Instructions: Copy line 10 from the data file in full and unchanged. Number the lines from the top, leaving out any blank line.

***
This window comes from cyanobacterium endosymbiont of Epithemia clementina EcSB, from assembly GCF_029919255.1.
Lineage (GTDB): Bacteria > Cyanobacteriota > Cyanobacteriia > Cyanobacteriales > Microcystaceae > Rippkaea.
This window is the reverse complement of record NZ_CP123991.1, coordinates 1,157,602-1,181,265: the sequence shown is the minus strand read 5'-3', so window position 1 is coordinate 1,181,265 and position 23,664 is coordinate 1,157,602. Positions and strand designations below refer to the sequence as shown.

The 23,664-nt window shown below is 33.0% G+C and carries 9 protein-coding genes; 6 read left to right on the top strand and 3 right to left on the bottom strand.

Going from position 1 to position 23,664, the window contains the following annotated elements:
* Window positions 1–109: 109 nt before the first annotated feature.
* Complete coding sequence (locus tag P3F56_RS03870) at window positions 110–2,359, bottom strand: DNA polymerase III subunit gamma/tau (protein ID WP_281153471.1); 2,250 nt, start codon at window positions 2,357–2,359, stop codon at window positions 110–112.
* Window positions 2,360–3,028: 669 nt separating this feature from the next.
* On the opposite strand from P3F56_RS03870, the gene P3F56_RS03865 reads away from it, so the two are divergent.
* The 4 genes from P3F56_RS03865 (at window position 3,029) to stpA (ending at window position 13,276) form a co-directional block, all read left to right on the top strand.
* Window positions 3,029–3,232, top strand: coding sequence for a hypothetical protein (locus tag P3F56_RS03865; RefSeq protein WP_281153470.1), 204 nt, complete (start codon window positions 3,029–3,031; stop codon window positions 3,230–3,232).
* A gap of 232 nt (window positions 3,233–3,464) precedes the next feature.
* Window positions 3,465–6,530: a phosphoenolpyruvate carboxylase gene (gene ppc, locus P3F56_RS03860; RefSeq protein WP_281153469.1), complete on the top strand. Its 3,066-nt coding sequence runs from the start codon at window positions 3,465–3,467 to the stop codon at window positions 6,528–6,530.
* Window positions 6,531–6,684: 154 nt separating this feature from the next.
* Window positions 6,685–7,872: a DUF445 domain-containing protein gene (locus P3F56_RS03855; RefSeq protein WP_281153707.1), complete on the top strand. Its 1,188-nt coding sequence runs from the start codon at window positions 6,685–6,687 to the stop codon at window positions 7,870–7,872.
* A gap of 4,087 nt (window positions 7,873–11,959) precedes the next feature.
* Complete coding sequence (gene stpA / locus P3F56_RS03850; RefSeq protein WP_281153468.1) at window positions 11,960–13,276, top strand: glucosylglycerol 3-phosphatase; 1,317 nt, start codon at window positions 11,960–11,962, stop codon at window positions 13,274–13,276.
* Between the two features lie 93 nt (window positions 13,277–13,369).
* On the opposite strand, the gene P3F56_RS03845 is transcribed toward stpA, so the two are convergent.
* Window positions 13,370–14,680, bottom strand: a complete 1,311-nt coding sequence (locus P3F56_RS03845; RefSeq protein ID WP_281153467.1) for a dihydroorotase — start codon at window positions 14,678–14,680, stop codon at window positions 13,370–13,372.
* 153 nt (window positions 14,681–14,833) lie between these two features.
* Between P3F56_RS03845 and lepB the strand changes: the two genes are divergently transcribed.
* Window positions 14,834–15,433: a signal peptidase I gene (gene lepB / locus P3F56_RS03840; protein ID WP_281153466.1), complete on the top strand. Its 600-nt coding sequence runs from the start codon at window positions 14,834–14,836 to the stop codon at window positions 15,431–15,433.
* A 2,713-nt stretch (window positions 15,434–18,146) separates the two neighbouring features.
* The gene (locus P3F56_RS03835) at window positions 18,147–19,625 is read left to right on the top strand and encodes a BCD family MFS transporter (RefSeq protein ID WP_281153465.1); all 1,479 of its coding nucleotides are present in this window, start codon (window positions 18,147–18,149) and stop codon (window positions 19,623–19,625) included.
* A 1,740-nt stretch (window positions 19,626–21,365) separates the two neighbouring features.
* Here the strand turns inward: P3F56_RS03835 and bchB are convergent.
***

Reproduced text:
* The 4 genes from P3F56_RS03865 (at window position 3,029) to stpA (ending at window position 13,276) form a co-directional block, all read left to right on the top strand.